Now, obviously, our career has progressed well beyond that point, and we all feel extremely blessed. We’re so appreciative of everything that we’ve been able to accomplish, but because of that, we’re like, “Well, we really have nothing to lose. Why don’t we try and take this as far as it can go?” Now, what was essentially a passion project to begin with, has truly turned into a legitimate career for the four of us. There’s no better job in the world than being able to make music with your friends and traveling the world to play that music. We want to continue doing that. We want longevity in that, and we really want to be career musicians. The way that you do that is by pushing your band and pushing your music to the next level, and trying to consistently evolve so that you can open up those doors.

Obviously, the pop side of things was a conscious decision, but we weren’t thinking that we needed to write pop music because we wanted to get on the radio, and we needed to get big, all that stuff. It was just because we all like this kind of music. I’m a huge pop music fan. I love more mainstream music in general. I think that when we were writing before, we sort of pigeonholed ourselves into things that are similar to our band, because that’s the realm that we were living in. With this record, we wanted to throw all that out the window. We wanted to draw inspiration from things that we would have never thought to draw inspiration from before, like Justin Bieber, Billie Eilish, Harry Styles, The Gorillaz, The Strokes, all of those artists. Then, let’s take that inspiration and channel it into what we do, and blend what we’ve always done with something new so that we can appeal to a wider audience.

There are people who have found our music through the new songs that we’ve been putting out, and some have said, “I’ve never heard of you guys before, but I heard ‘Tightrope,’ and now I’ve fallen in love with your band.” And I’m like, “That’s amazing!” It’s so interesting to think about, because they may have heard something else that we put out in the past, and thought, “This isn’t really my thing.” Now, they’re hearing our current stuff and they’re discovering a new record from a new band, and then they can go back and rediscover old stuff. If they don’t love the old stuff, it doesn’t matter, because this new standard was what brought them into what we do, and it essentially made them part of a cult following. I think this band very much has a cult following. This was really about appealing to a wider audience, while still staying true to what we do at our core. We’re not necessarily trying to alienate anybody, but instead trying to bring in more people.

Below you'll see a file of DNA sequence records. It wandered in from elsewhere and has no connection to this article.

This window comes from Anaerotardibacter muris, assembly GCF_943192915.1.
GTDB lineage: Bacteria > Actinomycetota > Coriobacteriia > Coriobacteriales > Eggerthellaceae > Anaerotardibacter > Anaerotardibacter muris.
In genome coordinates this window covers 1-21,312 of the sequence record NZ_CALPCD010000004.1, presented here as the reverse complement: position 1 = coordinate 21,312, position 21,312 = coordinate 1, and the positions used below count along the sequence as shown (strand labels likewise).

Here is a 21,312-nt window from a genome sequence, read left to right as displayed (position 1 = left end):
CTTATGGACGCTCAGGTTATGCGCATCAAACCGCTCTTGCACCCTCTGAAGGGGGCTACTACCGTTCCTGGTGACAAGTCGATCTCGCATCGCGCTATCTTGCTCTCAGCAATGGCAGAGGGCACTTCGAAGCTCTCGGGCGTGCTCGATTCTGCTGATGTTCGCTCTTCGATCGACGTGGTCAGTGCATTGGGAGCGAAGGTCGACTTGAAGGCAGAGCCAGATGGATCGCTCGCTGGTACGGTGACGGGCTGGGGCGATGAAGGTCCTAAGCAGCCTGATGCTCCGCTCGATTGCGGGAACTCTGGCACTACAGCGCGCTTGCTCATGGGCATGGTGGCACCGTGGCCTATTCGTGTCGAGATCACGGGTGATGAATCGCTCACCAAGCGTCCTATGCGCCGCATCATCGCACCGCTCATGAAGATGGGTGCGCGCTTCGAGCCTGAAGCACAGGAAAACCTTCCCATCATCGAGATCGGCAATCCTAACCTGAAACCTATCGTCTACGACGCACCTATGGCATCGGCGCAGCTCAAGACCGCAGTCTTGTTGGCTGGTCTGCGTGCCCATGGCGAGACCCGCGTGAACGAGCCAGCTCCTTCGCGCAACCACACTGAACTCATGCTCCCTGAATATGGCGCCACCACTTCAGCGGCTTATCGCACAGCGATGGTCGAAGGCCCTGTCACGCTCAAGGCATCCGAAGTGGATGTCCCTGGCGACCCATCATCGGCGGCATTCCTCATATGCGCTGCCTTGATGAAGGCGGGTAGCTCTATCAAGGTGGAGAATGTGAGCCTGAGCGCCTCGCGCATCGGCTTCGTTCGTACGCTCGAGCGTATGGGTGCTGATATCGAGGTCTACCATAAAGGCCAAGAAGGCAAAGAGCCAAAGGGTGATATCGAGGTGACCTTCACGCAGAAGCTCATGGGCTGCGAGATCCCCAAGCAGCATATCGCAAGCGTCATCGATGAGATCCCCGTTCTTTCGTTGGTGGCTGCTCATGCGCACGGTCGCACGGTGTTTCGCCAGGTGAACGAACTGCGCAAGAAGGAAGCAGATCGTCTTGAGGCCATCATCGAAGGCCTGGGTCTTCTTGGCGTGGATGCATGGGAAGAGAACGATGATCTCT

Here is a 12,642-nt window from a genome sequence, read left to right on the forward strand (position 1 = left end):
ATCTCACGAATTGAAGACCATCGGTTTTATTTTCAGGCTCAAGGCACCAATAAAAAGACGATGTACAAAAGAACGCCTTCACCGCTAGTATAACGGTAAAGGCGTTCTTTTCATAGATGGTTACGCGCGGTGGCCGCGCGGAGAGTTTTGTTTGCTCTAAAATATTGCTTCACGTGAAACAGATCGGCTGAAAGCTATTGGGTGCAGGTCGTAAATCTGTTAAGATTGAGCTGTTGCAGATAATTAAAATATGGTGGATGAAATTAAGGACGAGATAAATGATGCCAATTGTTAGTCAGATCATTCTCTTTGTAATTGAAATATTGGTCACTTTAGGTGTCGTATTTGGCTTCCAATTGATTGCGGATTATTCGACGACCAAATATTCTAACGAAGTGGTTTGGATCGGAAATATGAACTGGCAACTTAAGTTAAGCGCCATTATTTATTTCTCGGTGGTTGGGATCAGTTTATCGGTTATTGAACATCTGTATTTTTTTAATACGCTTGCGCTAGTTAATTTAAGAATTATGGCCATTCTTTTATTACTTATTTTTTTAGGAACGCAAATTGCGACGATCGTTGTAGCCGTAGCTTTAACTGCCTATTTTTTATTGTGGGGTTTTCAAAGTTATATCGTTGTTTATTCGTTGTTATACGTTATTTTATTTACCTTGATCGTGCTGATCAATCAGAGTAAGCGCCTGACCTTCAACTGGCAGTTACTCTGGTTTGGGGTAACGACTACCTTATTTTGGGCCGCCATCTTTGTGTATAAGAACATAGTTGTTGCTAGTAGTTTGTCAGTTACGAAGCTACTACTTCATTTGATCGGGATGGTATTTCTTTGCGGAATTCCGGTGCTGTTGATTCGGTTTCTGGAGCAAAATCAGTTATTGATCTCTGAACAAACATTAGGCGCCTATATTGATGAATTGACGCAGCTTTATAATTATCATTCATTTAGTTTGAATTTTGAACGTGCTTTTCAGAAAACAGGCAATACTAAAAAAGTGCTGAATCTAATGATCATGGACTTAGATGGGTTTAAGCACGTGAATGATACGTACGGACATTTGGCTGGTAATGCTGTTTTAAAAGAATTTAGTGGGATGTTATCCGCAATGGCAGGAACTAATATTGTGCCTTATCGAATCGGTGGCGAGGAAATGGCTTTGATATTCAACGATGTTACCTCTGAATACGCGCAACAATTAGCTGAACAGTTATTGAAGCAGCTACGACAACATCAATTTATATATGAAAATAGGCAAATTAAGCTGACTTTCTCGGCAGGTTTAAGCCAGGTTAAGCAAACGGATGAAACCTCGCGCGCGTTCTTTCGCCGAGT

EIGHT YEARS INTO THE GAME, DO YOU EVER STOP TO THINK THIS WAS EVER WHERE YOU THOUGHT YOU’D BE? WHETHER THAT BE TOYING WITH ALL THESE GENRES OR JUST SEEING WHERE YOUR CAREER HAS GONE SINCE THEN.

Patrick Miranda: Not even a little bit, literally not even not at all. I had no idea that this was gonna go as far as it did. I’m just so, so appreciative and so thankful that I’ve gotten to experience this life and all the success that we’ve seen. I could not have ever imagined that it would be this.

IT MUST BE SO SURREAL. IN AN INTERVIEW YOU DID FOR NO GOOD LEFT TO GIVE, YOU SAID THAT MOVEMENTS HAS ALWAYS TRIED TO WRITE SONGS WITH THE GOAL OF LEAVING PEOPLE THINKING MONTHS AFTER, AND MORE OFTEN THAN NOT, THE MUSIC ISN’T ALWAYS DIGESTIBLE RIGHT AWAY. WITH THIS ALBUM BEING MORE POPPY AND OPTIMISTIC, DO YOU THINK THAT’S STILL TRUE, OR HAS THAT PHILOSOPHY KIND OF CHANGED?